Reader Steve K. asked me a few weeks back, "Is is true that Marvel had a whole issue of Nick Fury star the actual characters of Casablanca?"
The answer is "almost"!
You see, in Sgt. Fury and his Howling Commandos #72, Gary Friedrich did, indeed, decide to come up with the rather novel idea of having Captain "Happy Sam" Snyder, the gruff captain of Nick Fury's commandos, star in an adventure set essentially "between scenes" in the film Casablanca.
The issue was penciled by Dick Ayers and inked by John Severin, who, of course, is a brilliant artist when it comes to drawing likenesses of famous people, so the idea was that Ayers would draw the characters like their Casablanca counterparts (Humphrey Bogart's Rick, Ingrid Bergman's Ilsa, Paul Henreid's Victor Laszlo, Claude Rains' Captain Renault, Conrad Veidt's Major Strasser, Sydney Greenstreet's Signor Ferrari, Peter Lorre's Signor Ugarte and Dooley Wilson's Sam).
The issue was penciled by Ayers and inked by Severin when Stan Lee stepped in and basically squelched the whole deal. He was worried that Warner Brothers might sue Marvel, so he had the script hastily re-written and had the characters all re-drawn to no longer look just like their Casablanca counterparts.
In an article by Roy Thomas in his always-brilliant Alter Ego (#6, to be precise), he featured a few of the changes. I'll show you some here - for the rest you should go buy that back issue of Alter Ego!
From Claude Rains to not Claude Rains...
From Peter Lorre to not Peter Lorre...
From Sydney Greenstreet to not Sydney Greenstreet (note Stan Lee suggests that they give him a thick mustache, but they decided to go a different direction)...
Heck, check out the change in the credits!!
Here are the Rick and Ilsa characters in their climactic scene in the published version...
Pretty funny stuff.
Thanks to Roy Thomas, Gary Friedrich and Dick Ayers for the information and thanks to Steve K. for the question! Also, thanks to Mark Evanier for correcting a timeline error I had.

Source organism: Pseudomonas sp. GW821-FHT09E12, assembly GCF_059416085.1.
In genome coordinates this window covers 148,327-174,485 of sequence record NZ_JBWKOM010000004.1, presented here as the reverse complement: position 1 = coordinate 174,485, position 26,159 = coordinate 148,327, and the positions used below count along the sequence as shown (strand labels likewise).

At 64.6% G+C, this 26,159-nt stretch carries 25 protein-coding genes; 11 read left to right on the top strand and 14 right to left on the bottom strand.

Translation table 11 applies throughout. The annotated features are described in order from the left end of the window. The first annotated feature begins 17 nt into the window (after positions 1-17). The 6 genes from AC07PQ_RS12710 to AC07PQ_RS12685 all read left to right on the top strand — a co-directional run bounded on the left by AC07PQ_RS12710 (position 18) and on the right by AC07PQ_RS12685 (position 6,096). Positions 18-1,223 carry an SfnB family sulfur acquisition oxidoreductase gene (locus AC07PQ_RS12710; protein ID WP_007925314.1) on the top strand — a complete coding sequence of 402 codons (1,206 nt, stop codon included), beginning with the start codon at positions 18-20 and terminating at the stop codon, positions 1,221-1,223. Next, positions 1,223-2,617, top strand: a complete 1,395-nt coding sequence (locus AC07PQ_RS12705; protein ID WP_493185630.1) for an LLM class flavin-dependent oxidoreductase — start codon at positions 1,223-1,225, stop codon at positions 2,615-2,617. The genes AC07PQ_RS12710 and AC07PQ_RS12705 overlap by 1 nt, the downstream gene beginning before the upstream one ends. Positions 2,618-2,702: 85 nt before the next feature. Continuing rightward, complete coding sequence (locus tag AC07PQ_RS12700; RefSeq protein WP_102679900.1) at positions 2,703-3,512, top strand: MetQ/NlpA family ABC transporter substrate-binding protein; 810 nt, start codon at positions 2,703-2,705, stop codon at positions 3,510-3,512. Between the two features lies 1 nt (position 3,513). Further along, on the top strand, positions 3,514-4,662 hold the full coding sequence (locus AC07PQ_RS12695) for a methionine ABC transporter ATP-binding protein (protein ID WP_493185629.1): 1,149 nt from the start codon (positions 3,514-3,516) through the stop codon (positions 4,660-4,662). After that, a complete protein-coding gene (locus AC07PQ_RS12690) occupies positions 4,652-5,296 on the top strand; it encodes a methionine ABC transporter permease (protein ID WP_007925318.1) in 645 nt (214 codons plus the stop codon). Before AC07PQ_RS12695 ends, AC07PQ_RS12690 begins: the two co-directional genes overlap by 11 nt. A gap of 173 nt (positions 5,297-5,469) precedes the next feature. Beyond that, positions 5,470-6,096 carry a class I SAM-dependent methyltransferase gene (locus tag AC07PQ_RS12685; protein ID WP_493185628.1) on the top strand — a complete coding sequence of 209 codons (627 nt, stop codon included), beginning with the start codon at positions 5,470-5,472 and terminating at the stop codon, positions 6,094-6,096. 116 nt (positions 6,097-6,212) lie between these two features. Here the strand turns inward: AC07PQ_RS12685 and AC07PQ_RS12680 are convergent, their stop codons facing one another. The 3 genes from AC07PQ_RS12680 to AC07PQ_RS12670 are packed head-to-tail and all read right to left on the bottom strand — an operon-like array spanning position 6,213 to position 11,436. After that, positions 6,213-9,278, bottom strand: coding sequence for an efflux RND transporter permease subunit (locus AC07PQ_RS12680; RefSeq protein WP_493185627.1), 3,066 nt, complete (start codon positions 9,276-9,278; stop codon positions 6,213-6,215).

COMIC LEGEND: The comic book writer Joe Kelly also writes for the television sitcom How I Met Your Mother.
Commenter "Shamrock Jack" asked a few months back:
I have a Legend for you. I know this isn’t as flashy as many of your other ones, but it is one i have been wondering for some time now:
On the credits for the show “How I Met Your Mother” there is listed “Supervising Story Editor” named Joe Kelly. Is this the same Joe Kelly of Superman comics fame? It is something like his sense of humour.
One of the main writers on How I Met Your Mother is, indeed, Joe Kelly.
Is this the same Joe Kelly who has written a number of humorous comic books?
Simply put, nope.
They have different IMDB listings, but most importantly...here is Joe Kelly who writes comics...
Here is Joe Kelly who writes for How I Met Your Mother...
It definitely is weird how close in age they are.
(By the way, be sure to check out the TV Joe Kelly's nifty web-series, Joe and Kate, very cute stuff).
Thanks for the question, Jack!
Okay, that's it for this BONUS edition! The regular edition will be up Friday!
Feel free (heck, I implore you!) to write in with your suggestions for future installments! My e-mail address is email@example.com. And my Twitter feed is http://twitter.com/brian_cronin, so you can ask me legends there, as well!
Here's my book of Comic Book Legends (130 legends - half of them are re-worked classic legends I've featured on the blog and half of them are legends never published on the blog!).
The cover is by artist Mickey Duzyj. He did a great job on it...(click to enlarge)...
If you'd like to order it, you can use the following code if you'd like to send me a bit of a referral fee...
See you all next week!